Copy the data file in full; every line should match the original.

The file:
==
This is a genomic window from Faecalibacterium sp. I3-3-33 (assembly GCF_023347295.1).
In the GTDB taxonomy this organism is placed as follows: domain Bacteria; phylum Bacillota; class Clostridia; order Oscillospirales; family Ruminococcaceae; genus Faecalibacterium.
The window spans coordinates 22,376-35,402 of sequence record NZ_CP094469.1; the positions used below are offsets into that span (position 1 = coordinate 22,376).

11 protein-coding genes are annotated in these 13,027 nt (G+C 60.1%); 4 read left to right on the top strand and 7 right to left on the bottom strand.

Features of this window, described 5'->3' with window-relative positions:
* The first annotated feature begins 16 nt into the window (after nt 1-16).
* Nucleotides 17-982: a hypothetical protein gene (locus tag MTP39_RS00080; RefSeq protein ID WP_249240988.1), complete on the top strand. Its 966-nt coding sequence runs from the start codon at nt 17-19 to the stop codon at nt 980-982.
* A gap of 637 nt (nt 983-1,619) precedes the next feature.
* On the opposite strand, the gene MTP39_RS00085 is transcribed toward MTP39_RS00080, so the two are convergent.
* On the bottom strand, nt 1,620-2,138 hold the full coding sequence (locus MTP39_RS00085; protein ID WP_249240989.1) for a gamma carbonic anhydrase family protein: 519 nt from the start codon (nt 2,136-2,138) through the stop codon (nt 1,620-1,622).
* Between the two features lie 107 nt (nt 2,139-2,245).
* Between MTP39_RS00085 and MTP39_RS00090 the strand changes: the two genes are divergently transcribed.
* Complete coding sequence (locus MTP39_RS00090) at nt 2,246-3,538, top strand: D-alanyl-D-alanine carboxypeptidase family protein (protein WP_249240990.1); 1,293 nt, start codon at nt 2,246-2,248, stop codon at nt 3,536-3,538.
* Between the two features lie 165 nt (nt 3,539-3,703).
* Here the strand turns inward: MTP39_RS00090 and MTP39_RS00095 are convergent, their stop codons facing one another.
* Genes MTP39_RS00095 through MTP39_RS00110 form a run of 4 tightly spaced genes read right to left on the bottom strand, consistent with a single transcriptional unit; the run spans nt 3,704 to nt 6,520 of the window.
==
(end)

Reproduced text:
This is a genomic window from Faecalibacterium sp. I3-3-33 (assembly GCF_023347295.1).
In the GTDB taxonomy this organism is placed as follows: domain Bacteria; phylum Bacillota; class Clostridia; order Oscillospirales; family Ruminococcaceae; genus Faecalibacterium.
The window spans coordinates 22,376-35,402 of sequence record NZ_CP094469.1; the positions used below are offsets into that span (position 1 = coordinate 22,376).

11 protein-coding genes are annotated in these 13,027 nt (G+C 60.1%); 4 read left to right on the top strand and 7 right to left on the bottom strand.

Features of this window, described 5'->3' with window-relative positions:
* The first annotated feature begins 16 nt into the window (after nt 1-16).
* Nucleotides 17-982: a hypothetical protein gene (locus tag MTP39_RS00080; RefSeq protein ID WP_249240988.1), complete on the top strand. Its 966-nt coding sequence runs from the start codon at nt 17-19 to the stop codon at nt 980-982.
* A gap of 637 nt (nt 983-1,619) precedes the next feature.
* On the opposite strand, the gene MTP39_RS00085 is transcribed toward MTP39_RS00080, so the two are convergent.
* On the bottom strand, nt 1,620-2,138 hold the full coding sequence (locus MTP39_RS00085; protein ID WP_249240989.1) for a gamma carbonic anhydrase family protein: 519 nt from the start codon (nt 2,136-2,138) through the stop codon (nt 1,620-1,622).
* Between the two features lie 107 nt (nt 2,139-2,245).
* Between MTP39_RS00085 and MTP39_RS00090 the strand changes: the two genes are divergently transcribed.
* Complete coding sequence (locus MTP39_RS00090) at nt 2,246-3,538, top strand: D-alanyl-D-alanine carboxypeptidase family protein (protein WP_249240990.1); 1,293 nt, start codon at nt 2,246-2,248, stop codon at nt 3,536-3,538.
* Between the two features lie 165 nt (nt 3,539-3,703).
* Here the strand turns inward: MTP39_RS00090 and MTP39_RS00095 are convergent, their stop codons facing one another.
* Genes MTP39_RS00095 through MTP39_RS00110 form a run of 4 tightly spaced genes read right to left on the bottom strand, consistent with a single transcriptional unit; the run spans nt 3,704 to nt 6,520 of the window.